Thursday, 11 May 2017

Middle Finger Smart Champagne on TV


I'm starting to wonder whether our 'smart meter' is listening on our conversations. Time to get the tinfoil hat out, methinks.

I heard some sweetie manufacturer on the news talking about a proposed ban on sweetie advertising on TV before a certain time. He said TV advertising depends heavily on sweetie adverts and if they were to be banned it would reduce the number of TV stations as they battled for the reduced advertising revenue. Looking at the utter tripe that's on TV at present, compared to the quality we had when there were only 3 or 4 channels, I can't help feeling that would be no bad thing. More choice has been a disaster for quality of TV programming.

Talking of TV, have you noticed how the commercial channels pad out some of the time after the adverts by reprising the story so far, as if the viewer has the attention span of a gnat? Mind you, for some of these TV stations the viewers must have the brains of gnats.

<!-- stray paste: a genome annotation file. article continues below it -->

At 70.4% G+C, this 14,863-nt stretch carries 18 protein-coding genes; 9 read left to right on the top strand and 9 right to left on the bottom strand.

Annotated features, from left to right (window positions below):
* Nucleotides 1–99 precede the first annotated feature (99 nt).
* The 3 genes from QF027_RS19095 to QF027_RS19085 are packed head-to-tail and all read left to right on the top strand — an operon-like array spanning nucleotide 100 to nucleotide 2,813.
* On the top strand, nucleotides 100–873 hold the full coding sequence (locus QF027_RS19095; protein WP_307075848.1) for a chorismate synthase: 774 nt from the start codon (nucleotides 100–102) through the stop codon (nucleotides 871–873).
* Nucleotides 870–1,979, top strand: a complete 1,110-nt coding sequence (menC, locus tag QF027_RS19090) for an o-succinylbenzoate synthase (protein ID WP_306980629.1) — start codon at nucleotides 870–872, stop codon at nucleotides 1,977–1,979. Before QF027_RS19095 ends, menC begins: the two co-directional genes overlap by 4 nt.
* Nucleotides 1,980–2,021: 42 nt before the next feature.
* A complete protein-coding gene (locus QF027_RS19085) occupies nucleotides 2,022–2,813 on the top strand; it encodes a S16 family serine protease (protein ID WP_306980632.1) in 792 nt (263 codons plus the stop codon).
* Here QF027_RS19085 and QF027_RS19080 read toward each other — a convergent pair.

Apparently English bubbly is the best in the world, according to a blind tasting conducted in Champagne itself, of all places. The oenophiles believe we'll be a major exporter by 2100. Can you imagine Black Country Bubbly ('it's great' - said in a thick, Brummie accent) with a picture of Noddy Holder or Ozzy Osbourne on the label?


When we were driving last weekend, someone in a car coming the opposite direction waited for us to pass an obstruction. On drawing parallel with the other driver, Hay gave the traditional wave of thanks. Once we had passed I put up my middle finger and Hay asked why I'd done that and I recounted a story from my youth. When I was a small kid, my old man was a new driver on British roads, as well as being an immigrant not conversant with UK road etiquette. Anyway, he didn't wait for an oncoming driver when still getting to to grips with driving in the UK, and the other driver gave him the middle finger. Poor old dad thought it was a gesture of thanks, and for a while he indicated his thanks to other driver by giving them the finger too. The more he did it, the more other drivers responded similarly. He was convinced that English drivers were the most polite on the road. He was mortified when he discovered the truth.


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